It is very difficult to communicate with non verbal children, and the worst part for me with my son when he was non verbal, that I never knew  where he was hurting. When he started saying words, my number one priority was to teach him a signal or word , or to point where is the pain. It took time, but school, therapy and home intervention helped him to develop this valuable skill.

Also, it is important to make sure everything we do with them is the way we want to do things for ourselves. If some clothing is itchy for me, that might be itchy for my child too. If my hair pulled back tight, that might be a discomfort for a child too. If the shoes is fastened too tight and bothersome, it maybe causing the same problem for the kids too.

My point is, we look at these problems with non verbal kids as a complete mystery and major medical problems. It is ok to be overreacting, because we want the best for our child, but  to get to the bottom of the problems we can start thinking of something basic as well. I certainly don’t blame the parents for all the tests they put this little girl through, they just want the best for her. I think sometimes the doctor can look beyond the obvious and start asking simple questions to see the big picture. Parents are too emotionally involved, and many times we miss something, that it is apparent for an outsider. This case was a real eyeopener for me too.  It made me realize that sometimes I should look into the daily life of my son , and then maybe I can get answers for some of his problems.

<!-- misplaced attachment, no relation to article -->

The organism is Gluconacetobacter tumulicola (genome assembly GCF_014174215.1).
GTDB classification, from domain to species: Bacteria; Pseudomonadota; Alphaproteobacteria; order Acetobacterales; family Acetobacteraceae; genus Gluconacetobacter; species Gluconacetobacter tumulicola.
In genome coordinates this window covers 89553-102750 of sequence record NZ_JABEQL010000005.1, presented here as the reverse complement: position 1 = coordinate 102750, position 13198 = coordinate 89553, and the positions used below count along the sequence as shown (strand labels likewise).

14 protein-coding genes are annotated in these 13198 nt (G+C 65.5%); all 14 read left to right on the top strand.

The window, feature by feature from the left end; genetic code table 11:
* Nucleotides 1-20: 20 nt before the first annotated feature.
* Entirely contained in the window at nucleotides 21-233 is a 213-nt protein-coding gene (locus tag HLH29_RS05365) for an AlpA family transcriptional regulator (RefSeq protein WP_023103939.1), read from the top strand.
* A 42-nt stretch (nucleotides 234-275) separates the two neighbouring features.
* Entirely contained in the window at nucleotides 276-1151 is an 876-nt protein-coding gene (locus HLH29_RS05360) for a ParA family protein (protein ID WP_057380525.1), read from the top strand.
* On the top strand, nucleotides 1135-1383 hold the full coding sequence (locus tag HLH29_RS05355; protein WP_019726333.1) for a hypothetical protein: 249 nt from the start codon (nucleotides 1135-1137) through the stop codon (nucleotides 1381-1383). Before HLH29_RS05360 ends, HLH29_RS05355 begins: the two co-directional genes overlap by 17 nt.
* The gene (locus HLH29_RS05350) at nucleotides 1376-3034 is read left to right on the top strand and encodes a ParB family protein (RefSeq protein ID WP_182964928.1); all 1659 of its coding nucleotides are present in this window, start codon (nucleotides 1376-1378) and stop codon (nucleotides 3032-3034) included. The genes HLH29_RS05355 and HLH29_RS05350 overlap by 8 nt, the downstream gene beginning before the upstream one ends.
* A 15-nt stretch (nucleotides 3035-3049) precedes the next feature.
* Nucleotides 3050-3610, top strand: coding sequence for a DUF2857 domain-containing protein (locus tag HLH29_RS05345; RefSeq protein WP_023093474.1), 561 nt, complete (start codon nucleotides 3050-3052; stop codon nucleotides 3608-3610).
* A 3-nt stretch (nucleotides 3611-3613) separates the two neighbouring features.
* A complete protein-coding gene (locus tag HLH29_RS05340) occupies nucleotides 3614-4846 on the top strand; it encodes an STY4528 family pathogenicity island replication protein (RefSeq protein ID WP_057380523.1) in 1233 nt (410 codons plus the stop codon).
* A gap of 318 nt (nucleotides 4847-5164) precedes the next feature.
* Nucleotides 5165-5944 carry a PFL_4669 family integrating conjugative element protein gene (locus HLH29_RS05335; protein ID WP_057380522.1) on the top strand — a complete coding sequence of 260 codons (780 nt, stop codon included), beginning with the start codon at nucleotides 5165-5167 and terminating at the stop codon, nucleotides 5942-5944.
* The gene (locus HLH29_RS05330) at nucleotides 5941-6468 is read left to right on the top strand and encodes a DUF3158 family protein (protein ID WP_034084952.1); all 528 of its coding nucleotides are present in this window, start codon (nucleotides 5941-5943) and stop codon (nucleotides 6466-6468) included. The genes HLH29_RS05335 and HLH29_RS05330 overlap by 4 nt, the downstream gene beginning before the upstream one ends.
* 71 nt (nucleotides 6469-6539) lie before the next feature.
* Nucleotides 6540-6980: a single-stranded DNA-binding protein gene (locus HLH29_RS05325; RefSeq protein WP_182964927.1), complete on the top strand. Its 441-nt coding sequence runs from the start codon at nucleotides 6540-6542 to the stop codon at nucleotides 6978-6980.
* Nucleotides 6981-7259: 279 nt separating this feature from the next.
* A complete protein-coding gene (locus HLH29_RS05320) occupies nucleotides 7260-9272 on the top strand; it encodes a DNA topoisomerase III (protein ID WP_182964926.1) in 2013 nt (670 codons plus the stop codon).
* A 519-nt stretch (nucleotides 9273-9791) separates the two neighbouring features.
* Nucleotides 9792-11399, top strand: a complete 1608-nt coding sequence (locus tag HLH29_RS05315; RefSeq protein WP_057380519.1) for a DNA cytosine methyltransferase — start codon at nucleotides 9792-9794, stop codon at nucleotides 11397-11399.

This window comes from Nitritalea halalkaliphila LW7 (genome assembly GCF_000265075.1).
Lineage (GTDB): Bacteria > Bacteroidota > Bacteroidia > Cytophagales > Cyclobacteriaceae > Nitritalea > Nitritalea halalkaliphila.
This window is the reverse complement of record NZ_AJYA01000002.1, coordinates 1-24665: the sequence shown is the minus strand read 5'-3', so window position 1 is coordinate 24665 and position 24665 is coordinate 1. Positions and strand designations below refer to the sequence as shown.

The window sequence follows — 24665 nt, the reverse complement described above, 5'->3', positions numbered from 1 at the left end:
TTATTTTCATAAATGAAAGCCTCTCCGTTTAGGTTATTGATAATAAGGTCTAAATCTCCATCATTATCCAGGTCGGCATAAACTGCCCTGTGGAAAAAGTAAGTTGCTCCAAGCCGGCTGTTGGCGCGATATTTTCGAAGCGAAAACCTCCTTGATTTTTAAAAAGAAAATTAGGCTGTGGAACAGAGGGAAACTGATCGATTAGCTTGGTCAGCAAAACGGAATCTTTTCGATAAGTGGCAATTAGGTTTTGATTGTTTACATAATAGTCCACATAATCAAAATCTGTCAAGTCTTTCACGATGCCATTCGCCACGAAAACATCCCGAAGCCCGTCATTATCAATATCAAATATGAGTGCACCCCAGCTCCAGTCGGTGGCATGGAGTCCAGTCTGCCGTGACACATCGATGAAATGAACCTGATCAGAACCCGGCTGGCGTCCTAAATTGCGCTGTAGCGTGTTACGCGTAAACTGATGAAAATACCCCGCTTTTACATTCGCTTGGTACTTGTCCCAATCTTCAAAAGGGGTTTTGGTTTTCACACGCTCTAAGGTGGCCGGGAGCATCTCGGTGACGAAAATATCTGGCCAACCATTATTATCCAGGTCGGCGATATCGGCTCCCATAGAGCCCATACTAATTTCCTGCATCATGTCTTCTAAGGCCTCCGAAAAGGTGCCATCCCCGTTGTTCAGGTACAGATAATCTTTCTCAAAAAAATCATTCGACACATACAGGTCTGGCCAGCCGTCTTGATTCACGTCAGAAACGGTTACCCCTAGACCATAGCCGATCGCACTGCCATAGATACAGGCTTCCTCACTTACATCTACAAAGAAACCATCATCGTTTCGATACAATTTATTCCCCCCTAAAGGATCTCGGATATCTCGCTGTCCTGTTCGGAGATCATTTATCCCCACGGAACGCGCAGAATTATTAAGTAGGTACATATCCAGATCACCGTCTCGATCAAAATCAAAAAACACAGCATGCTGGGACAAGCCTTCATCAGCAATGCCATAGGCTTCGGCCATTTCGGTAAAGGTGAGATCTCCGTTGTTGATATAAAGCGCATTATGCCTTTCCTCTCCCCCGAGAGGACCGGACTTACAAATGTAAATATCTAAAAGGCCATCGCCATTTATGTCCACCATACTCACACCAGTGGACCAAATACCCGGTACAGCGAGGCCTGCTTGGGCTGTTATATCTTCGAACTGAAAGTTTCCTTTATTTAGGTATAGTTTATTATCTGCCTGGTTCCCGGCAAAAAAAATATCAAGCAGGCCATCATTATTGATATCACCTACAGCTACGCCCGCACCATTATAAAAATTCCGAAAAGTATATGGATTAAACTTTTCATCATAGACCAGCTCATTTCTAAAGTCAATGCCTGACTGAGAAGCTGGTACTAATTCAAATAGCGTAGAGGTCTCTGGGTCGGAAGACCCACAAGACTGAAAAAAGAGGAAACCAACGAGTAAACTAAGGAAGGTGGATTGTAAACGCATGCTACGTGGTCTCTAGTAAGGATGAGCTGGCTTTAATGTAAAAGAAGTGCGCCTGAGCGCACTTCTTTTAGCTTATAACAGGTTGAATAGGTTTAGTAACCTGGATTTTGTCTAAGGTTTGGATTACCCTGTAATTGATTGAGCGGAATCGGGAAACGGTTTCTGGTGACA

This little girl had been suffering from the ponytail headache that many of us experienced , but she could never been able to verbalize it. I thank God that this mystery medical condition was solved, and she can take off that bulky helmet and enjoy living.

Going back to basic  can be the solution , but never  trade it with professional medical care. Always better to be safe than sorry.

 

 

7 comments

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  1. ummi

    Alhamdulillah sis, sometimes challenging behaviour is not all about autism but about simple details too

    1. myautisticmuslimchild

      very true, but also we are so overwhelmed with the task of caring for special need child that we do not see beyond the obvious. WE must get help, all parents with or without special need kids. And the ones who are able to reach out and help, must go and help the ones are needing it the most.

  2. Afshan